The Head & Shoulders is one of my favorite reversal patterns to trade. It is one of the most reliable chart patterns, having accuracy of almost 90% and generating profits for decades. It is one of the most recognized of all chart patterns.
It does not take a seasoned trading eye to spot one forming on a chart. They don’t come around often but when they do the profits can be considerable.
The head & shoulders pattern can develop over virtually on any time-frame. This is one of the major reasons why this pattern has potential to make you profits every single day
Questions I often get are about entries, objective exits and Stop losses. But don’t worry now. I am going to show you everything you need to know to make money from this reversal pattern.
Great, let’s get started.
What is a Head & Shoulders pattern?
The best question would be, What really qualifies as a head & shoulders?
Let’s begin with the illustration below;
From the above illustration, there are five components of a Head & Shoulders pattern that must be present in order to confirm the pattern has formed.
- Prior uptrend
- Right shoulder
- Left shoulder
We will look at each part individually, and then later put them together with some examples.
Step 1: Prior Uptrend
This is the very first part. There must be a clear prior uptrend.
As a general rule, the longer the uptrend lasts, the stronger the reversal is likely to be.
Step 2: Left shoulder
At this point, the market moves down to form a higher low. This gives a peak which is the left shoulder. But at this point there isn’t anything substantial to confirm the pattern
Step 3: Head
From the low of the left shoulder, the market advances and makes a higher high which marks the top of the head. It then moves down and forms another low. This completes the head structure
At this point, we have the left shoulder and the head of the structure. The pattern is now starting take shape.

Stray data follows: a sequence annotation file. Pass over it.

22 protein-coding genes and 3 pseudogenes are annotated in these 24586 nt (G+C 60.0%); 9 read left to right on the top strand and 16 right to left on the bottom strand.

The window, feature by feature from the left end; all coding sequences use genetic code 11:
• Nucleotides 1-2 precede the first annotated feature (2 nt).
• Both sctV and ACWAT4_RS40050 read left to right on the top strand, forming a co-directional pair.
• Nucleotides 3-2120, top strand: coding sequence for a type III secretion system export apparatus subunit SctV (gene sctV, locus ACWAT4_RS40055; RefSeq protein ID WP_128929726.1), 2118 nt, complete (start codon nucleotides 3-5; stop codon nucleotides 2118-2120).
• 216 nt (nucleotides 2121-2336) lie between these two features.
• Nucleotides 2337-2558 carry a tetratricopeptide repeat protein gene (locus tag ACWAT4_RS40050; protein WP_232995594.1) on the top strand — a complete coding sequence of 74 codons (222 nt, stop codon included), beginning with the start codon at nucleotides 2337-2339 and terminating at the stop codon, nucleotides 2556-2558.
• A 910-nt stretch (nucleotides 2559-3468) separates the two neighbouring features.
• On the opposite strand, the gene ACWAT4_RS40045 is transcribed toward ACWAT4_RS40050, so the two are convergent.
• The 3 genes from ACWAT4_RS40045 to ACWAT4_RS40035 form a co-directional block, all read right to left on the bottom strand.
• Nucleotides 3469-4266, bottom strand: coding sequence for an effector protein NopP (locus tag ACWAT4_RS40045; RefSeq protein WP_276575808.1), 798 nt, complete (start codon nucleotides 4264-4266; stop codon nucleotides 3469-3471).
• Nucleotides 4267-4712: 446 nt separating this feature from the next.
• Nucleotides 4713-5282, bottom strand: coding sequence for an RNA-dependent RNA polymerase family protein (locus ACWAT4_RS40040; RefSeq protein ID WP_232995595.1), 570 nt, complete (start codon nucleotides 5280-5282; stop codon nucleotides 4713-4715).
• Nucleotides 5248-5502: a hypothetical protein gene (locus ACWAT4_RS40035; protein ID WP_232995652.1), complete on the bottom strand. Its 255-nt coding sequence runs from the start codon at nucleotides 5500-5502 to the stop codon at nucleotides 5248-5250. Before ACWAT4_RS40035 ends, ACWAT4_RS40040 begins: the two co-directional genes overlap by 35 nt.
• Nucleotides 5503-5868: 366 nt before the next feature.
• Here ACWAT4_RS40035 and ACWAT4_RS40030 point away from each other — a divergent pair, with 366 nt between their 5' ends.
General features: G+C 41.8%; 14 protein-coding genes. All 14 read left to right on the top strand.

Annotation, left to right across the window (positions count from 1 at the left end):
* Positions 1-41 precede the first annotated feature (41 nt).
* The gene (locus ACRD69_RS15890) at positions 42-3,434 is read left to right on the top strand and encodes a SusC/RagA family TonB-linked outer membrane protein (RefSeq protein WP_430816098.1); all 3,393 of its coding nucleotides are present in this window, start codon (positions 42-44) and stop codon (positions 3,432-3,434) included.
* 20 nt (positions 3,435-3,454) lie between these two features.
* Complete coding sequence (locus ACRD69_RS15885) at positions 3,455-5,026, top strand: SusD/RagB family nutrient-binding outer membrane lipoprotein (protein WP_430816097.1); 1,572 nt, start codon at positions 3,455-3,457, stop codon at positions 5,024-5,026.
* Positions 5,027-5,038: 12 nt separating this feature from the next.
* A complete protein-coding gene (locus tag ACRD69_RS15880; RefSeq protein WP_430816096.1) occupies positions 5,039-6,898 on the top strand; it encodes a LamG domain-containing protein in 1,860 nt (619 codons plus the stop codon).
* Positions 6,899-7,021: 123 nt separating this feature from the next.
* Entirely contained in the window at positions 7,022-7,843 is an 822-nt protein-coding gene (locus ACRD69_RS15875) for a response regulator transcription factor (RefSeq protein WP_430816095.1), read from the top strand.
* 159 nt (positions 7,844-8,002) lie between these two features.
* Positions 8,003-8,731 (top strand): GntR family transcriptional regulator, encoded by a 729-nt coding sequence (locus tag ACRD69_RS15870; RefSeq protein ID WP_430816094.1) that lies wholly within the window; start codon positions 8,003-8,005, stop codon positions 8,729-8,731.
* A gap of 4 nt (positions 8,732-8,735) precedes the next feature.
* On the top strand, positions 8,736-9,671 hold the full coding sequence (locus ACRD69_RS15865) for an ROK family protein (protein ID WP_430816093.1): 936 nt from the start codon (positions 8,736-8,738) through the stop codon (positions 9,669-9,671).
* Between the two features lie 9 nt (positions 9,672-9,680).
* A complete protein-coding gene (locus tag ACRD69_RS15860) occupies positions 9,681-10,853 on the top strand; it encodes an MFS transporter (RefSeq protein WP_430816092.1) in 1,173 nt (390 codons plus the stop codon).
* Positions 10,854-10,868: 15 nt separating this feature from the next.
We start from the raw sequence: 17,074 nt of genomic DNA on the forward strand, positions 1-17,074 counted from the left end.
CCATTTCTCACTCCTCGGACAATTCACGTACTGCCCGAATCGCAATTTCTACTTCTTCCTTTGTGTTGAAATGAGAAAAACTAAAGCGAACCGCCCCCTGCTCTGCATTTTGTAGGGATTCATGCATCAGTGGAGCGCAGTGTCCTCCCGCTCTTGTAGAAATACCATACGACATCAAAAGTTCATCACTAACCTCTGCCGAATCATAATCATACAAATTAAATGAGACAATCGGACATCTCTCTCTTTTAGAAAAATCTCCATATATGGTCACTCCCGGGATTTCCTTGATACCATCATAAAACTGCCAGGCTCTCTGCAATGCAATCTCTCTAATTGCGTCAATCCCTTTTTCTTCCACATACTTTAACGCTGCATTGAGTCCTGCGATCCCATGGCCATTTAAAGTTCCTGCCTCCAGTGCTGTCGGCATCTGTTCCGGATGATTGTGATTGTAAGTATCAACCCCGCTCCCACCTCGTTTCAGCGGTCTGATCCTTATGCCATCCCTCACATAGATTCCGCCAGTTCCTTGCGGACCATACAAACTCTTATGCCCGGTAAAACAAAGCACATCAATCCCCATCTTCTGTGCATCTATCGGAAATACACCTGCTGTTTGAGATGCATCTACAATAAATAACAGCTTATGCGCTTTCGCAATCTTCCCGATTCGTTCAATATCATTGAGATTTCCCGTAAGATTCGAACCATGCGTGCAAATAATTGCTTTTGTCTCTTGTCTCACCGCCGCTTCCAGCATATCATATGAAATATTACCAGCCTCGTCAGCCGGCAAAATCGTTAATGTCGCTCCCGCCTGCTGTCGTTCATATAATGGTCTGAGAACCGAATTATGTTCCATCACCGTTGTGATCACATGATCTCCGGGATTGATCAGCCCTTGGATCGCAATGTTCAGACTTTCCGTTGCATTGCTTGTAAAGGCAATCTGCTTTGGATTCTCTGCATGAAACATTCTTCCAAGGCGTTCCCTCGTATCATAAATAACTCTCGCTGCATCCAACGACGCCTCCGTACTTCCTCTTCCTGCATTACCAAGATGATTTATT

Step 4: Right shoulder
The advance from the low of the head forms the right shoulder. This peak is lower than the head (a lower high). You can’t have a shoulder higher the head, right?
At this point the pattern structure is clear.
But one main part missing: The Neckline
Step 5: Neckline:
This level will become a key component when we get into how to trade the breakout. The neckline is drawn by connecting low points A and B.
Low point A marks the end of the left shoulder and the beginning of the head. Low point B marks the end of the head and the beginning of the right shoulder.
Typically the neckline is not horizontal
Psychology behind the head & shoulders pattern (Why does it form?)
The psychology in every pattern is a shift in strength between the buyers and the sellers. In the head and shoulders, the buyers are tiring. That simply means we are having a shift in strength from buyers to sellers.
OK! That must be a bit confusing! Let’s explain more.
The prior uptrend indicates a lot of strength in the buyers, pushing prices higher. As the buyers are tiring, there is a general shift of strength from the buyers to the sellers. At this point, prices start to fall as more sellers come in. this is how to the left shoulder gets to be formed.